Canada’s Intellectual Property Firm

Canada’s Anti-Dilution Remedy is Not Limited to Registered Trademarks: The bunny keeps going… and going… and going

Authored byJennifer Ponton, Mark Evans

Section 22 of the Canadian Trademarks Act, depreciation of a registered trademark’s goodwill, is a potentially powerful yet generally under-utilized weapon for dealing with damaging comparative advertising campaigns. In the recent summary judgment decision of Energizer Brands, LLC v The Gillette Company, 2018 FC 1003, where Energizer sued Duracell for its use of Energizer’s registered trademarks and other terms, including “the bunny brand” and “the next leading competitive brand”, the Federal Court has provided some guidance as to the scope of this claim, as well as related remedies available under the Competition Act.

Comparative Advertising in Canada

Comparative advertising involves the direct comparison of one company’s product or brand to a competitor’s product or brand. While comparative advertising per se is not prohibited in Canada, comparative claims may invite a number of complaints from the competitor. Some of the more common possible complaints include:  

(i) false and misleading representations contrary to the Competition Act; and

(ii) making false or misleading claims contrary to subsection 7(a) of the Trademarks Act, making false claims in a material respect that are likely to mislead the public contrary to subsection 7(d) of the Trademarks Act, and depreciation of the goodwill attaching to a registered trademark contrary to section 22 to the Trademarks Act.

Claims under the Trademarks Act

Dilution-type claims to prevent comparative advertisements displaying a registered trademark are particularly complex due to the requirement that the advertising actually “use” the registered mark within the meaning of the Trademarks Act. In particular, display of a trademark in advertising may constitute “use” in connection with services, while “use” of a mark registered for goods requires that the trademark be marked on the goods or on the packaging for the goods or in some other manner that the trademark is associated with the goods at point of sale or transfer.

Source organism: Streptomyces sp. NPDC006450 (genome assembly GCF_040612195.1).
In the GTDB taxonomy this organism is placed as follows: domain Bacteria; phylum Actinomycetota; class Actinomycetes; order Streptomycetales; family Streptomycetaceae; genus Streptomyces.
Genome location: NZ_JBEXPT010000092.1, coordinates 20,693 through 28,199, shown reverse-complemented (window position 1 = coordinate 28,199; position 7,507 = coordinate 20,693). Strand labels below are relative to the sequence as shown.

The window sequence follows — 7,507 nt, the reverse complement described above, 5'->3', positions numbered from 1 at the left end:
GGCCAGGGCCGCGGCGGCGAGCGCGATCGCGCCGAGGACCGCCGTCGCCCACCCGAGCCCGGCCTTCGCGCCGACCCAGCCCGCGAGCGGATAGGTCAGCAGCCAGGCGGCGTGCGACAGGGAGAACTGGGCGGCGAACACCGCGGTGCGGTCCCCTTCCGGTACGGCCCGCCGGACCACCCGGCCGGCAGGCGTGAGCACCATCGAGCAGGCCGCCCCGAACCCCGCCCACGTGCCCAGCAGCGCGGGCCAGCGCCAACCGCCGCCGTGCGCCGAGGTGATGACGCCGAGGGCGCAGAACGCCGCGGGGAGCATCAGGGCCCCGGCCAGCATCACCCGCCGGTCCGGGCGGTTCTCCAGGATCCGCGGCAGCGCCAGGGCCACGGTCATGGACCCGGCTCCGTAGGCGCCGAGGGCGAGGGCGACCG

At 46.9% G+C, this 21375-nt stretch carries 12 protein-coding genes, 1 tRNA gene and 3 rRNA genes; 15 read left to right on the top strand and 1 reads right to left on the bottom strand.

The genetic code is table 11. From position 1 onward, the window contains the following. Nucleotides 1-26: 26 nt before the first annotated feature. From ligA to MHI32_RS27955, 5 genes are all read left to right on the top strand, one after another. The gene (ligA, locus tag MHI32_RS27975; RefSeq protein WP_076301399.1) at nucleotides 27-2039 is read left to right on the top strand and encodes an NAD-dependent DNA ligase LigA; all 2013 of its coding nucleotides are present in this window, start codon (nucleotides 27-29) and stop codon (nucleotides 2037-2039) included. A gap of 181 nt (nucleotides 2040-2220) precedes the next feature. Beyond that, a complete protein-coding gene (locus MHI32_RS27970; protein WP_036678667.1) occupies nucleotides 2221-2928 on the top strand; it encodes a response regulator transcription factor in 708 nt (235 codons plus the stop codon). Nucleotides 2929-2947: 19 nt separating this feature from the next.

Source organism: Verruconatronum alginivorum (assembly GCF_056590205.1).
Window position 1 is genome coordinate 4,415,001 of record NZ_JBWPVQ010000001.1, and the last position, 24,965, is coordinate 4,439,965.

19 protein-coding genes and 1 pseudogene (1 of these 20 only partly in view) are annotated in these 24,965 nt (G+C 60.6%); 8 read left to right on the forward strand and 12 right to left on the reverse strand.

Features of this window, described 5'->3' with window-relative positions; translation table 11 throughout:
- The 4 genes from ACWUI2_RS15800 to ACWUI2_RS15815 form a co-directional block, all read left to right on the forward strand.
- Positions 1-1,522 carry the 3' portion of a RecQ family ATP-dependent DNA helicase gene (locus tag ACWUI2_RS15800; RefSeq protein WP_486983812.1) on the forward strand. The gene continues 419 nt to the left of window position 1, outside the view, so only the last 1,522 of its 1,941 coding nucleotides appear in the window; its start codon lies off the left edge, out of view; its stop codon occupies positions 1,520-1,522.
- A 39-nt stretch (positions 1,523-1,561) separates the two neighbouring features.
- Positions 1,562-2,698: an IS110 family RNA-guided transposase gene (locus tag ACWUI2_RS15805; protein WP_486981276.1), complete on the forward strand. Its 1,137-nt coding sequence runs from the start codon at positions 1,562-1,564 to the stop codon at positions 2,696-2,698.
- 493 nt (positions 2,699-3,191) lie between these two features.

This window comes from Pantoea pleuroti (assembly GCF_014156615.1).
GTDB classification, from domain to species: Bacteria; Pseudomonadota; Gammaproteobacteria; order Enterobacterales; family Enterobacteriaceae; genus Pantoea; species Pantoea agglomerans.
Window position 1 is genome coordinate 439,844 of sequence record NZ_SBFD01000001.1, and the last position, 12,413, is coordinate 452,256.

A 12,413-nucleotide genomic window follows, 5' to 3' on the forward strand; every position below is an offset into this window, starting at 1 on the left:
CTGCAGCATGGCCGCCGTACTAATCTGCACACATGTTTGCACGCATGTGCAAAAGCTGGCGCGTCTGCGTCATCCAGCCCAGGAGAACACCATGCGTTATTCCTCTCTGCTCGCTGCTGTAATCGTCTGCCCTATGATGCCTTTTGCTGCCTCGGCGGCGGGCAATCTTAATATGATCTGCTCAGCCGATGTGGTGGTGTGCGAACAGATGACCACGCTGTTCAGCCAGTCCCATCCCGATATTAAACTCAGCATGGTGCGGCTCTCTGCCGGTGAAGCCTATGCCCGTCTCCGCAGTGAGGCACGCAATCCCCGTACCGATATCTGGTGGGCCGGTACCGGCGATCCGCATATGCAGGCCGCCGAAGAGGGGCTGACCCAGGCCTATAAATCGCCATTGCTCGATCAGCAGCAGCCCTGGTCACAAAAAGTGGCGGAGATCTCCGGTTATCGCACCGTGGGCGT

Therefore, if a trademark is registered in connection with goods only, the comparative use of the registered trademark in a competitor’s advertising materials—as opposed to a display of the identical or confusing trademark directly on the competitor’s packaging—may not constitute “use” under the Trademarks Act. Without such “use” of the identical or confusing trademark, a plaintiff cannot establish depreciation of goodwill under the Trademarks Act.

On the other hand, to succeed in a claim of depreciation of goodwill, the plaintiff need only show that the defendant made use of a trademark that is sufficiently similar to the plaintiff’s registered trademark to evoke in a relevant universe of consumers a mental association of the two trademarks that is likely to depreciate the value of the goodwill attaching to the plaintiff’s trademark.

Indeed, while the Supreme Court of Canada in the 2006 decision of Veuve Clicquot Ponsardin v Boutiques Cliquot Ltee, 2006 SCC 23, held that section 22 of the Trademarks Act applies even though the use of the trademark at issue may differ from the trademark as registered, the scope of this section has been relatively untested.

Energizer Brands, LLC v The Gillette Company

However, in a recent motion for summary judgment brought by the Defendants (“Duracell”) to strike certain allegations from the Plaintiffs’ claim, the Federal Court has provided some clarity.